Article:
Apple’s support of the medical research community began with the introduction of ResearchKit and CareKit, which expanded the pace and scale at which healthcare could be studied and provided. Apple used ResearchKit to create the Apple Heart Study, which was the largest study of its kind and illustrated the impact virtual, large-scale studies can have on medical research by examining atrial fibrillation to provide validation for the irregular rhythm notification feature on Apple Watch.

“Women make up half of the world’s population, yet even today there has been limited investment in studying their unique health needs,” said Michelle A. Williams, a reproductive epidemiologist and dean of the faculty at the Harvard T.H. Chan School. “This study, unprecedented in scope, will greatly advance our understanding of the biological and social determinants of women’s health, and lead to better health outcomes.”

“This is an exciting opportunity for NIEHS researchers to contribute to the study design and use the resulting data to answer novel questions, not only important to women of reproductive age, but to women of all ages,” said Dale Sandler, Ph.D., chief of the NIEHS Epidemiology Branch.

“We are excited to be working with all the study participants and with Apple to identify the features of complex human physiology that lead to different outcomes in wellness or chronic disease, and to use this information to empower individuals to maximize their own health,” said Calum MacRae, the vice chair of Scientific Innovation for the Department of Medicine at Brigham and Women’s Hospital and associate professor of Medicine at Harvard Medical School.

“At the American Heart Association, we are a relentless force for a world of longer, healthier lives, and we are committed to educating and empowering people to be proactive in all areas of their heart health and general well-being,” said Nancy Brown, CEO of the American Heart Association. “We believe that emerging technology solutions that seek to provide deeper health insights offer great potential in getting us there. We are collaborating with Apple and Brigham and Women’s Hospital on the Apple Heart and Movement Study to explore the correlation between a broad range of physical activities and a person’s overall heart health to ultimately understand risks and interventions to improve health.”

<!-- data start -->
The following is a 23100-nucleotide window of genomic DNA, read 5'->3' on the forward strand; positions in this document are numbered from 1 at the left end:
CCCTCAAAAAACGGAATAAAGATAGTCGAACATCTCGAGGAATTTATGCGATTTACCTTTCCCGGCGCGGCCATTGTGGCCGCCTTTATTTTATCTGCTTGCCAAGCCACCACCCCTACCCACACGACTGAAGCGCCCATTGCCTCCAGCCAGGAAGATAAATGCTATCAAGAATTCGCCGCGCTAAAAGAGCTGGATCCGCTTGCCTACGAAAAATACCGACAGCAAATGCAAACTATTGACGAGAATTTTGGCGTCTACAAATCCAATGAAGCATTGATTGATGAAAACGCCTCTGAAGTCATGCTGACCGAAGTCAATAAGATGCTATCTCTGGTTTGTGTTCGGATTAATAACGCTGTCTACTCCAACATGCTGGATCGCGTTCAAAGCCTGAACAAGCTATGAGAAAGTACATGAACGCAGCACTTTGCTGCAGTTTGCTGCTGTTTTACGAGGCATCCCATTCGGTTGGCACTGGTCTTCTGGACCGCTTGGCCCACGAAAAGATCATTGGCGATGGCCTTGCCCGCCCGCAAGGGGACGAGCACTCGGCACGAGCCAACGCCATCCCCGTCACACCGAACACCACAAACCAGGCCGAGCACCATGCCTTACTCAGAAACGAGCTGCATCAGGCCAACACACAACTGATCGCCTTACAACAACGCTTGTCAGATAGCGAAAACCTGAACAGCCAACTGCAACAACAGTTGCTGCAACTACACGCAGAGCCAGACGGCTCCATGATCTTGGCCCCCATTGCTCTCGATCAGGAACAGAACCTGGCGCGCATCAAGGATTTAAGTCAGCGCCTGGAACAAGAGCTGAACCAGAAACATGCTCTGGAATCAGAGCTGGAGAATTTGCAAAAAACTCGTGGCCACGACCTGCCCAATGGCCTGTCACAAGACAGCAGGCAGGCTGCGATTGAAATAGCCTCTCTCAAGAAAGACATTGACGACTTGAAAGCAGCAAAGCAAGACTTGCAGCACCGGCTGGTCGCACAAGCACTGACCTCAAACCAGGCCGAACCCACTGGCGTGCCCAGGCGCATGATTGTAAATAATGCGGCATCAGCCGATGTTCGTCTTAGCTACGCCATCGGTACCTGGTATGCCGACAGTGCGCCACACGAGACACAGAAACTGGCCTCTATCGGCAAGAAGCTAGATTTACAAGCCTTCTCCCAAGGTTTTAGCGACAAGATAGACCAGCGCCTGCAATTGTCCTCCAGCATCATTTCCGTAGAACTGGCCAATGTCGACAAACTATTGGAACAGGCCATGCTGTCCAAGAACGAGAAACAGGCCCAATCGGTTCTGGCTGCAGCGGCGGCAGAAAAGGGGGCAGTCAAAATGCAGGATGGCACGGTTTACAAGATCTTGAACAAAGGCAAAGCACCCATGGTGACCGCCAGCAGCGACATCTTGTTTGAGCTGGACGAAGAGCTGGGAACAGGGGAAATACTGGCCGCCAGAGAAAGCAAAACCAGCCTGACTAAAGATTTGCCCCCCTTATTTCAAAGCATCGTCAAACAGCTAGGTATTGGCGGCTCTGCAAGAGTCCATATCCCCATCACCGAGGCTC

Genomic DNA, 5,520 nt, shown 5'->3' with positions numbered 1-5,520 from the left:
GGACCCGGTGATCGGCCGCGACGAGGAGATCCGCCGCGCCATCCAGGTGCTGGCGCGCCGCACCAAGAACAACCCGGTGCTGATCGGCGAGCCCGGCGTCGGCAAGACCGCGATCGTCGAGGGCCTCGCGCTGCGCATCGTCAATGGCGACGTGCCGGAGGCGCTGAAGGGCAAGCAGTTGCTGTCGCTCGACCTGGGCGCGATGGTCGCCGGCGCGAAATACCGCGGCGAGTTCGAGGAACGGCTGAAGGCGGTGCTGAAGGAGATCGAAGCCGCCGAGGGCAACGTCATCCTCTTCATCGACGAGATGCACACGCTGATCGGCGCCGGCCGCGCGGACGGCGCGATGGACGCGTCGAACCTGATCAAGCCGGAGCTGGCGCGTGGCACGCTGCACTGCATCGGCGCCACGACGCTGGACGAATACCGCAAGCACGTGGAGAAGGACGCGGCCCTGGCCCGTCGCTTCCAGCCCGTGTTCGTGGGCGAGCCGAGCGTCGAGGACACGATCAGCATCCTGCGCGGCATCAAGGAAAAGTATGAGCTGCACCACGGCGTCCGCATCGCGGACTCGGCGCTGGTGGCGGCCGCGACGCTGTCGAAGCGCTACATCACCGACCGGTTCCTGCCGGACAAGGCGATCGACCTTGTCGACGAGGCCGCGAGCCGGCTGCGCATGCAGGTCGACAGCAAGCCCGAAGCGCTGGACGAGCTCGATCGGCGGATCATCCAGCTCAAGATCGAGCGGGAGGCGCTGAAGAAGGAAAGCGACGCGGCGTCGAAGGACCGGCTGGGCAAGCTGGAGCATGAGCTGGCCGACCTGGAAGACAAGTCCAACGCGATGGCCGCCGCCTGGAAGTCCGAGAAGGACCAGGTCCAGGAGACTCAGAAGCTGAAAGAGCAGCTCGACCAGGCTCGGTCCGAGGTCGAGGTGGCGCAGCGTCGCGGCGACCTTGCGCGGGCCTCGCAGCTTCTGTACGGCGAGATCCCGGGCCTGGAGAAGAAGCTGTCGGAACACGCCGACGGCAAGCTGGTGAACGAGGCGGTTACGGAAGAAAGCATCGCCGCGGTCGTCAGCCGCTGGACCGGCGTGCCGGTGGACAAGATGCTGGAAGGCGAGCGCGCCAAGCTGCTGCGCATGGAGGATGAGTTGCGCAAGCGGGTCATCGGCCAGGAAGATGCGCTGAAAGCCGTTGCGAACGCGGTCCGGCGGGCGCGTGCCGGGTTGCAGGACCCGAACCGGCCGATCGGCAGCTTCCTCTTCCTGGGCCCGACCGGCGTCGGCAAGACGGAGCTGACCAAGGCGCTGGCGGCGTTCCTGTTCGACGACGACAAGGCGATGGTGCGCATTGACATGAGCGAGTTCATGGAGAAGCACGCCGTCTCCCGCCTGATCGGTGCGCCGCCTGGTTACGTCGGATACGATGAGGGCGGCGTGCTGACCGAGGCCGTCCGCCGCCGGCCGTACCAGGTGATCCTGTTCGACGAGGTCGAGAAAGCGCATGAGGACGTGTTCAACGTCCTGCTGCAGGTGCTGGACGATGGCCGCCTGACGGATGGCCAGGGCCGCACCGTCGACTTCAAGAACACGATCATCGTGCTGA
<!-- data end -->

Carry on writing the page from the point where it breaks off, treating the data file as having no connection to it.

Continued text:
“We are excited about this unique opportunity to partner with Apple to determine how everyday activities affect our hearing,” said DuBois Bowman, dean of the University of Michigan School of Public Health. “The information gleaned from this partnership will be critical for us to address the public health impact of various noise exposures on hearing loss in the United States.”

“The World Health Organization is pleased to note the announcement of the Apple Hearing Study which will contribute toward our Make Listening Safe initiative by improving our understanding of users’ listening behaviors,” said Dr. Shelly Chadha, technical officer of Prevention of Deafness and Hearing Loss at the World Health Organization. “With over a billion young people who could be at risk of hearing loss due to unsafe listening, WHO is addressing this challenge through raising awareness and setting new standards for safe listening. The knowledge gained through this study will contribute to future public health action in this field.”



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